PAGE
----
È ansible creare un alias di un ramo in Git?

Sto cercando di usare git su larga scala. Speravo di aumentare l’adozione e rendere le cose più facili chiamando il tronco della filiale master.

Questo può e darà agli utenti SVN alcuni sentimenti di conforto. So che posso creare un ramo chiamato trunk ma sembra che devia dalle norme git e potrebbe causare la confusione di alcuni utenti.

So che posso anche creare e cancellare tag per i contenuti del mio cuore, ma quando eseguo il checkout di questi tag mi dice che si tratta di un ramo non locale che va bene per me ma probabilmente non è quello che voglio fare.

Sono un newb git totale ma un professionista esperto nei sistemi di rilascio e costruzione.

Quello che voglio fare è poter chiamare il tronco principale. Ho visto la capacità di comandi alias questo vale anche per i nomi degli oggetti con versione?

So che git-svn esiste e altri strumenti, ma il sovraccarico di sistemi di repository stratificati mi spaventa.

È ansible rinominare il ramo del ramo master come suggerito da Greg, oppure è ansible anche creare un trunk che sia un riferimento simbolico al ramo master in modo che sia gli utenti git che gli utenti svn abbiano il ramo “principale” a cui sono abituati.

git symbolic-ref refs/heads/trunk refs/heads/master 

Si noti che il bagagliaio non è un cittadino di prima class. Se esegui il checkout del trunk ed esegui uno git status sarai effettivamente su master , tuttavia puoi utilizzare il comando trunk in tutte le posizioni in cui utilizzi il nome del ramo (log, unione, ecc.).

Non c’è niente di speciale nel nome “master” in Git, viene chiamato per convenzione (e per impostazione predefinita). Puoi certamente chiamarlo “trunk” se ti piace:

 git branch -m master trunk 

Questo è molto simile a Subversion, dove il nome “trunk” viene chiamato solo per convenzione. Potresti aver chiamato il ramo principale “master” in Subversion.

script git-branch-alias (e richiesta funzione):
http://www.mail-archive.com/git%40vger.kernel.org/msg49171.html

Questo è un involucro di sicurezza attorno alla tecnica mostrata nella risposta di Charles Bailey.

 $ git branch-alias short some-overly-long-branch-name # creates alias $ git branch-alias short # creates alias for current branch $ git log short $ git checkout short $ git push origin short # pushes the branch, not the alias/reference $ git branch-alias --delete short 

Versione aggiornata per i test:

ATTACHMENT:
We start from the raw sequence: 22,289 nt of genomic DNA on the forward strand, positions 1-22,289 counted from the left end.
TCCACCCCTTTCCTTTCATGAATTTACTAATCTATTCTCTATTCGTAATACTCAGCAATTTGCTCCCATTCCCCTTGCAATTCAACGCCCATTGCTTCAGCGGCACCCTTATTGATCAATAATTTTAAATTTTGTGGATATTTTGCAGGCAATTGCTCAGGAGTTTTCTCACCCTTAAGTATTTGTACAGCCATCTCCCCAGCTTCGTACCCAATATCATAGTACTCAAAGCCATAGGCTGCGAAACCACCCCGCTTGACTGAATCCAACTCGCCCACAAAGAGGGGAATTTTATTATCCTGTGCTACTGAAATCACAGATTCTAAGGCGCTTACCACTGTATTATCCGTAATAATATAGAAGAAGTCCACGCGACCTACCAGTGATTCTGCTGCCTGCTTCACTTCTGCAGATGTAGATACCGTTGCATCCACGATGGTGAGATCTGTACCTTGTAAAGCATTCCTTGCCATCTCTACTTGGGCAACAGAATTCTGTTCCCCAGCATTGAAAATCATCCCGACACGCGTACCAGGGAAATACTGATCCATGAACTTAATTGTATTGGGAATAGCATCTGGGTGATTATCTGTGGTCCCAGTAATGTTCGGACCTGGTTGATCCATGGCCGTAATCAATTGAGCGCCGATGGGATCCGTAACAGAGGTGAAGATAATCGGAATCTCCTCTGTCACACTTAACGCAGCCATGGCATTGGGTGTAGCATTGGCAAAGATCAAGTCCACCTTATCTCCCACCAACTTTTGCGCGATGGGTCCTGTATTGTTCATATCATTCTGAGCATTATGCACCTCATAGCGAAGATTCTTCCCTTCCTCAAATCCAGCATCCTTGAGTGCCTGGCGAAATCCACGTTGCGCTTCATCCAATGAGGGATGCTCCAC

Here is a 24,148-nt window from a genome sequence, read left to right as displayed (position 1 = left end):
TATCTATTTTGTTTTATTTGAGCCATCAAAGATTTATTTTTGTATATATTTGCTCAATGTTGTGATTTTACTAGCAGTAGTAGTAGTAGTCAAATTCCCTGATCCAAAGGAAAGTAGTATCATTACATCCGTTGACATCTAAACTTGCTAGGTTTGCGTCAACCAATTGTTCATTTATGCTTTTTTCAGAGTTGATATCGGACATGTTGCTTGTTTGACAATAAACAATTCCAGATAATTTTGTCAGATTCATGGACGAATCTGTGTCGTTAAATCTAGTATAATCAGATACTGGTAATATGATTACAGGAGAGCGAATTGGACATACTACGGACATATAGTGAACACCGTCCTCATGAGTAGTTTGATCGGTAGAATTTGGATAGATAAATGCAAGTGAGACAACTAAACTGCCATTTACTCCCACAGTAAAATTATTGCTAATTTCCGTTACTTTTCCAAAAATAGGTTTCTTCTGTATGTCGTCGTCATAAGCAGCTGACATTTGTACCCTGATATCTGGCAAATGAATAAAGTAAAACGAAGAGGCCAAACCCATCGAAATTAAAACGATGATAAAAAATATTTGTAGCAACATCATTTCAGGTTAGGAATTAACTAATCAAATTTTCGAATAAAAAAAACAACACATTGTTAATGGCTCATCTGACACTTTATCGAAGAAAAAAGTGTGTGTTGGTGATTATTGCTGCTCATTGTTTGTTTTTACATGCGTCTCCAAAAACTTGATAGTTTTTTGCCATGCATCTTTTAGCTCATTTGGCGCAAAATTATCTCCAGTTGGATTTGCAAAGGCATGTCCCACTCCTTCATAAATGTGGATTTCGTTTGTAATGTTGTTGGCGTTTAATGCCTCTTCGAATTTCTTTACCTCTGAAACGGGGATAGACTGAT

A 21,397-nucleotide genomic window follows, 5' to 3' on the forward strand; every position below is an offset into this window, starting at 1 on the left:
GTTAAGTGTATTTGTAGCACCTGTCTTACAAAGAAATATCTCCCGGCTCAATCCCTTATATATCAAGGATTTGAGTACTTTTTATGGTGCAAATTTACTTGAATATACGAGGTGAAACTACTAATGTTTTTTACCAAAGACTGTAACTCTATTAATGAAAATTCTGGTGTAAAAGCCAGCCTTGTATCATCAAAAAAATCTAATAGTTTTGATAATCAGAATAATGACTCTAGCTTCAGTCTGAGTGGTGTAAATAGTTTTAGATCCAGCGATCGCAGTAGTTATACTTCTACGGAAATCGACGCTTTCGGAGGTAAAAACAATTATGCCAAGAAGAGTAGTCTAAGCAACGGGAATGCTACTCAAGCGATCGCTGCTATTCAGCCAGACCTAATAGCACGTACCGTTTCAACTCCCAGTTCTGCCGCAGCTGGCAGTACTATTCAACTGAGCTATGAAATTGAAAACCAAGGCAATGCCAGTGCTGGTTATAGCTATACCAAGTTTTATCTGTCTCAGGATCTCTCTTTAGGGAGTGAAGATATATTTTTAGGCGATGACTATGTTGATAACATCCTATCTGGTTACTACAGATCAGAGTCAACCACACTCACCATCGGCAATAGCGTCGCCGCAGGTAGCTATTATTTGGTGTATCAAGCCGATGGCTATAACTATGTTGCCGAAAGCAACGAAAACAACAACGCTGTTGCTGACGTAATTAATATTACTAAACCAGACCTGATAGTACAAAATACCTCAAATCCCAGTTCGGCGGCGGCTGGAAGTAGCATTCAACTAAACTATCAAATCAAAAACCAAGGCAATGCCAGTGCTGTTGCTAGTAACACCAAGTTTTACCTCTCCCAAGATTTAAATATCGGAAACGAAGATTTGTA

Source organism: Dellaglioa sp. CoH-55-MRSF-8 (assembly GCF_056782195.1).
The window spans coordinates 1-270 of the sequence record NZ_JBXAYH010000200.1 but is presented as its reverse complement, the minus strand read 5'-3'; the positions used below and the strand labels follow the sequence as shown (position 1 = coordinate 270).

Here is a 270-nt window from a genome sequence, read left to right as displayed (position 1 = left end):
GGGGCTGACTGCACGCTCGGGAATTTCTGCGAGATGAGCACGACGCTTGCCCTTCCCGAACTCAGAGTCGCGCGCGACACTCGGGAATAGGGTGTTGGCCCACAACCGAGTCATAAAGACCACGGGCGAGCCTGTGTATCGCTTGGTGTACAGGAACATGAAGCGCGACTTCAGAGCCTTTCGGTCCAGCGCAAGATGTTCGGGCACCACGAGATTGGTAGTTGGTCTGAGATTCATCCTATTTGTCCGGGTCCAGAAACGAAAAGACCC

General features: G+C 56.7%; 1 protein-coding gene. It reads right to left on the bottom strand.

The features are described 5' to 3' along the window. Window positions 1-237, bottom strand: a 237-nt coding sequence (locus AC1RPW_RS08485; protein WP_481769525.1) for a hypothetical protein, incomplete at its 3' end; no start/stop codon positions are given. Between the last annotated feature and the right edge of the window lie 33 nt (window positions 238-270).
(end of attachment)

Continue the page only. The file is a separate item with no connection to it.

#!/bin/sh # git branch-alias # Version 1.09-rc1 # Author: Phil S. # Creates branch aliases, so that you can refer to a long branch name # by a convenient short alias. This is just a "do what I mean" wrapper # around git symbolic-ref, but without the (considerable) risk of # trashing a branch if you get your arguments wrong # Examples: # git branch-alias short some-overly-long-branch-name # creates alias # git branch-alias short # creates alias for current branch # git log short # git checkout short # git push origin short # pushes the branch, not the alias/reference # git branch-alias --delete short # Caveats: # Although everything else I've tried works seamlessly, I note that # git merge  will cause the alias name to be mentioned in the # commit message, rather than the real branch. It would be nicer if # the branch name appeared. # Compatibility: # Originally developed with git version 1.7.12.4 # Tested with git versions 1.9.0, 2.54, 2.80 # # Related git changes between versions 1.7.12.4 and 1.9.0: # # 1.8.0.1 # * A symbolic ref refs/heads/SYM was not correctly removed with "git # branch -d SYM"; the command removed the ref pointed by SYM # instead. # # 1.8.1 # * "git symbolic-ref" learned the "-d $symref" option to delete the # named symbolic ref, which is more intuitive way to spell it than # "update-ref -d --no-deref $symref". # Change Log: # v1.09: # POSIX-compatible option handling and output. # # v1.08: # Removed test git show-ref --verify --heads --quiet "refs/heads/${symref}" # for asserting that the specified reference was valid before deleting a # reference, as we need to permit the deletion of references to branches # which have /already/ been deleted, and this test prevented that. # nb We already had another validation test to fall back on, using # git symbolic-ref "refs/heads/${symref}" # # v1.07: # Minor tweaks. Posted as feature-request to git mailing list: # http://www.mail-archive.com/git%40vger.kernel.org/msg49171.html # Also appears at the following gmane.org URL, but there the code is broken # by an email obfuscation filter automatically converting the symbol '@' # to the string '  ' (specifically, the shell positional parameter # expansion "[email protected]" is changed to "$ "), so don't try to use this copy: # http://permalink.gmane.org/gmane.comp.version-control.git/247581 #cwd=$(git rev-parse --show-toplevel) git=$(git rev-parse --git-dir) if [ $? -ne 0 ]; then exit 1 fi command=$(basename $0) command="git ${command##git-}" # Print argument (and newline) to stdout or stderr stdout () { printf %s\\n "$1" } stderr () { printf %s\\n "$1" >&2 } # POSIX compatible argument quoting and parameter save/restore # http://www.etalabs.net/sh_tricks.html save () { local param for param; do printf %s\\n "$param" \ | sed "s/'/'\\\\''/g;1s/^/'/;\$s/\$/' \\\\/" done printf %s\\n " " } # parameters=$(save "[email protected]") # eval "set -- ${parameters}" # to restore the original parameters. # Process option parameters parameters= while [ $# -gt 0 ]; do case "$1" in ( -- ) shift; break;; ( -d|--delete ) delete=1; shift;; ( -h|--help ) help=1; shift;; ( -* ) { stdout "Invalid option: $1" shorthelp=1 shift };; ( * ) { # non-option parameter parameters="${parameters}$(save "$1")" shift };; esac done # Process non-option parameters eval "set -- ${parameters}" symref=$1 branch=$2 if [ -z "${symref}" ]; then help=1 fi # nb Calling "git branch-alias --help" causes git to look for # a man page for "git-branch-alias", so we shouldn't advertise # the long option (although we support it if the script is called # by its real name, rather than via git). if [ -n "${shorthelp}" ]; then cat < [] ${command} (-d | --delete)  Creates a symbolic reference  referring to .  defaults to the current checked-out branch. This symbolic reference acts as an alias for , and can be used in its place. More specifically, it WILL be dereferenced to its target in nearly all situations, so for any given command you should treat every usage of  as if it were actually . To safely delete a branch alias, always use: ${command} -d  WARNING: These symbolic references appear in your branch list as:  ->  and so you might be tempted to try to delete them like a branch: git branch -d  However this can cause problems. In git versions prior to 1.8.0.1  will be dereferenced and you will instead delete the branch it refers to (git will allow this even if you currently have that branch checked out), and the symbolic reference will still remain (referencing a branch which is no longer available). In later versions of git the  will be deleted rather than the branch; however git will still not check to see whether you currently have  checked out, and will not prevent you from deleting it in that situation. This will leave your HEAD ref in an invalid state. Using ${command} -d  resolves this situation by first switching HEAD to 's target branch if HEAD was currently set to . EOF exit 0 fi # Use the current branch by default. if [ -z "${branch}" ]; then branch=$(git symbolic-ref -q HEAD) if [ $? -ne 0 ]; then stderr "Could not establish current HEAD." exit 1 fi fi # We expect plain branch names, but also accept the fully-qualified # (refs/heads/NAME) paths needed by git symbolic-ref; so strip that # refs/heads/ prefix if it is specified. branch=${branch##refs/heads/} symref=${symref##refs/heads/} # Deleting a symref. if [ -n "${delete}" ]; then if [ ! -f "${git}/refs/heads/${symref}" ]; then stderr "Symbolic reference refs/heads/${symref} does not exist." exit 1 fi # Verify that it IS a symbolic reference if ! git symbolic-ref "refs/heads/${symref}" >/dev/null; then stderr "Error validating refs/heads/${symref} as symbolic reference." exit 1 fi # If we currently have  checked out, deleting it is bad # (as HEAD would no longer be a valid reference). I believe we do # need to inspect the file here, as attempting to read the HEAD # reference via git dereferences it to its target branch, and thus # we are unable to distinguish between the branch and the symref. if grep -q "^ref: refs/heads/${symref}\$" "${git}/HEAD"; then stdout "Cannot delete the currently checked out symbolic reference." branch=$(git symbolic-ref -q HEAD) if [ $? -ne 0 ]; then stderr "Could not establish current HEAD." exit 1 fi stdout "Switching HEAD to target branch ${branch}" # By using git symbolic-ref HEAD to find the target ref # and setting HEAD to that target, nothing really changes, # but we can now delete the reference safely. if ! git symbolic-ref HEAD "${branch}"; then stderr "Error updating HEAD from ${symref} to ${branch}" stderr "Aborting." exit 1 fi fi # Delete the reference. # git 1.8.1+ provides: git symbolic-ref --delete  # but older versions do not include that option, so we use # the backwards-compatible command. stdout "Deleting symbolic reference refs/heads/${symref}" git update-ref -d --no-deref "refs/heads/${symref}" exit $? fi # Creating a new symbolic reference. # Error checking. git symbolic-ref doesn't really do any, and will # happily mess up your branches; particularly if you get the arguments # the wrong way around (treating it like ln -s is a really bad idea). if [ ! -f "${git}/refs/heads/${branch}" ]; then stderr "Target refs/heads/${branch} does not exist." exit 1 fi if [ -f "${git}/refs/heads/${symref}" ]; then target=$(git symbolic-ref "refs/heads/${symref}") if [ $? -eq 0 ]; then stderr "Symbolic reference refs/heads/${symref} already exists:" stderr " ${symref} -> ${target##refs/heads/}" stderr "To remove it, use: ${command} --delete ${symref}" else stderr "File refs/heads/${symref} already exists" stderr "(and is not a symbolic reference!)" fi exit 1 fi if git show-ref --verify --heads --quiet "refs/heads/${symref}"; then # nb I'm pretty sure this is unreachable, given the previous block. stderr "refs/heads/${symref} is a valid reference without a file!?" exit 1 fi # The parameters are good. # Generate the reference and display the confirmed result. if git symbolic-ref "refs/heads/${symref}" "refs/heads/${branch}"; then target=$(git symbolic-ref "refs/heads/${symref}") stdout " ${symref} -> ${target##refs/heads/}" else stderr "Failed to create branch alias." exit 1 fi